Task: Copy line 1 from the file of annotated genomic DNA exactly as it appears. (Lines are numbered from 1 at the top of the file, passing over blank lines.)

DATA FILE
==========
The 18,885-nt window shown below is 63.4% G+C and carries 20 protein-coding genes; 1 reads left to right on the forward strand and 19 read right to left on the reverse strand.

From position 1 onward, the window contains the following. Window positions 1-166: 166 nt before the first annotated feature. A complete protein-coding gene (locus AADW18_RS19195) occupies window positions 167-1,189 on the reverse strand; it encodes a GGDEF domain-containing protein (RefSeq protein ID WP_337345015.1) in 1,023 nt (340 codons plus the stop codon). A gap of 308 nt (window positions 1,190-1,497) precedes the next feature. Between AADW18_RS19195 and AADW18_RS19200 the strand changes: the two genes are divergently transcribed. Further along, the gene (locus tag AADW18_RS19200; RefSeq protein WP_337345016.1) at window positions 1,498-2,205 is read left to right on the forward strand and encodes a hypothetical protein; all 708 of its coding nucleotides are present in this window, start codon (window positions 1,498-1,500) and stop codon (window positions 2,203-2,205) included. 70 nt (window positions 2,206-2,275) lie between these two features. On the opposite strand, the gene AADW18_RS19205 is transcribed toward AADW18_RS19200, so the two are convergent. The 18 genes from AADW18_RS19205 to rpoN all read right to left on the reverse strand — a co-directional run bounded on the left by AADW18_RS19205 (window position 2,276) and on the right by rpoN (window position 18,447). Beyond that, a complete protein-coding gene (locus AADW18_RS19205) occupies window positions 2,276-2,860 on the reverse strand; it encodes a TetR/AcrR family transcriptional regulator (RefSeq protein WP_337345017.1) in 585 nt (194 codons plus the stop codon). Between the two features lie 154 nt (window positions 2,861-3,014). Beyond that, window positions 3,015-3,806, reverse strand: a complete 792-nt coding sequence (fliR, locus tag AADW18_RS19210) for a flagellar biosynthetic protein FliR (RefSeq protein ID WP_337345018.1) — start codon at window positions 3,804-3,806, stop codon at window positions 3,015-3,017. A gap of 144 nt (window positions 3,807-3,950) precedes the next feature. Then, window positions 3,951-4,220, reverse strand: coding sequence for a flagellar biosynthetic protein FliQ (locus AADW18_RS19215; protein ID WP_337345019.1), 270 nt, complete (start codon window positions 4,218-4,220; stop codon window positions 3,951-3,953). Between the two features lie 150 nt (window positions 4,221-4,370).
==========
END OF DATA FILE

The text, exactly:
The 18,885-nt window shown below is 63.4% G+C and carries 20 protein-coding genes; 1 reads left to right on the forward strand and 19 read right to left on the reverse strand.